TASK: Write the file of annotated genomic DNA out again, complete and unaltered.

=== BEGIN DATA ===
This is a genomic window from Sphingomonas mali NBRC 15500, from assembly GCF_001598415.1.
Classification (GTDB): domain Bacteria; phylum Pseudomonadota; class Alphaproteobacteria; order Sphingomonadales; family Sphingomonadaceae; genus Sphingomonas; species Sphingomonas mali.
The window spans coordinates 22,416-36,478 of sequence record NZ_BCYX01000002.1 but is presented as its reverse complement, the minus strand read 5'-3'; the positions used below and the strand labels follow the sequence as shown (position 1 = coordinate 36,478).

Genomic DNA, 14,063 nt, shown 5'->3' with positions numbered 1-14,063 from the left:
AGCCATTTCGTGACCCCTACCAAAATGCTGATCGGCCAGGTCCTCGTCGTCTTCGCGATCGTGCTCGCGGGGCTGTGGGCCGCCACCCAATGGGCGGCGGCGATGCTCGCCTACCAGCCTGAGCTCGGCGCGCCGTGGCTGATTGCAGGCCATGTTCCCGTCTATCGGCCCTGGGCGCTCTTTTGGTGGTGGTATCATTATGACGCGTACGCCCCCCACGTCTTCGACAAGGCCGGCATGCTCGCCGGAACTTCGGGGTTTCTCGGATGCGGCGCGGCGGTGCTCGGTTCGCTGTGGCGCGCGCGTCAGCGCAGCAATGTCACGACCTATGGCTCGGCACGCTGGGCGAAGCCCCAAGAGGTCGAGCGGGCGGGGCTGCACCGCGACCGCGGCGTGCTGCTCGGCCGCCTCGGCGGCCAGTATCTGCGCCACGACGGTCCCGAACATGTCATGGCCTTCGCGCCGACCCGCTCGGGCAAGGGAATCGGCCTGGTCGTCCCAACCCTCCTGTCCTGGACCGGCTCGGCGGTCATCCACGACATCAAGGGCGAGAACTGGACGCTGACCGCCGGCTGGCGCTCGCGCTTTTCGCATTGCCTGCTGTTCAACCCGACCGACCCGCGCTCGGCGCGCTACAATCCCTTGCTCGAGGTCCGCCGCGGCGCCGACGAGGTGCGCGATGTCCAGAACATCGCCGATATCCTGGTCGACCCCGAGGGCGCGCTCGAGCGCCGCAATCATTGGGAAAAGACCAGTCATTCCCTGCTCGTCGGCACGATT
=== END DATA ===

This is a genomic window from Sphingomonas mali NBRC 15500, from assembly GCF_001598415.1.
Classification (GTDB): domain Bacteria; phylum Pseudomonadota; class Alphaproteobacteria; order Sphingomonadales; family Sphingomonadaceae; genus Sphingomonas; species Sphingomonas mali.
The window spans coordinates 22,416-36,478 of sequence record NZ_BCYX01000002.1 but is presented as its reverse complement, the minus strand read 5'-3'; the positions used below and the strand labels follow the sequence as shown (position 1 = coordinate 36,478).

Genomic DNA, 14,063 nt, shown 5'->3' with positions numbered 1-14,063 from the left:
AGCCATTTCGTGACCCCTACCAAAATGCTGATCGGCCAGGTCCTCGTCGTCTTCGCGATCGTGCTCGCGGGGCTGTGGGCCGCCACCCAATGGGCGGCGGCGATGCTCGCCTACCAGCCTGAGCTCGGCGCGCCGTGGCTGATTGCAGGCCATGTTCCCGTCTATCGGCCCTGGGCGCTCTTTTGGTGGTGGTATCATTATGACGCGTACGCCCCCCACGTCTTCGACAAGGCCGGCATGCTCGCCGGAACTTCGGGGTTTCTCGGATGCGGCGCGGCGGTGCTCGGTTCGCTGTGGCGCGCGCGTCAGCGCAGCAATGTCACGACCTATGGCTCGGCACGCTGGGCGAAGCCCCAAGAGGTCGAGCGGGCGGGGCTGCACCGCGACCGCGGCGTGCTGCTCGGCCGCCTCGGCGGCCAGTATCTGCGCCACGACGGTCCCGAACATGTCATGGCCTTCGCGCCGACCCGCTCGGGCAAGGGAATCGGCCTGGTCGTCCCAACCCTCCTGTCCTGGACCGGCTCGGCGGTCATCCACGACATCAAGGGCGAGAACTGGACGCTGACCGCCGGCTGGCGCTCGCGCTTTTCGCATTGCCTGCTGTTCAACCCGACCGACCCGCGCTCGGCGCGCTACAATCCCTTGCTCGAGGTCCGCCGCGGCGCCGACGAGGTGCGCGATGTCCAGAACATCGCCGATATCCTGGTCGACCCCGAGGGCGCGCTCGAGCGCCGCAATCATTGGGAAAAGACCAGTCATTCCCTGCTCGTCGGCACGATT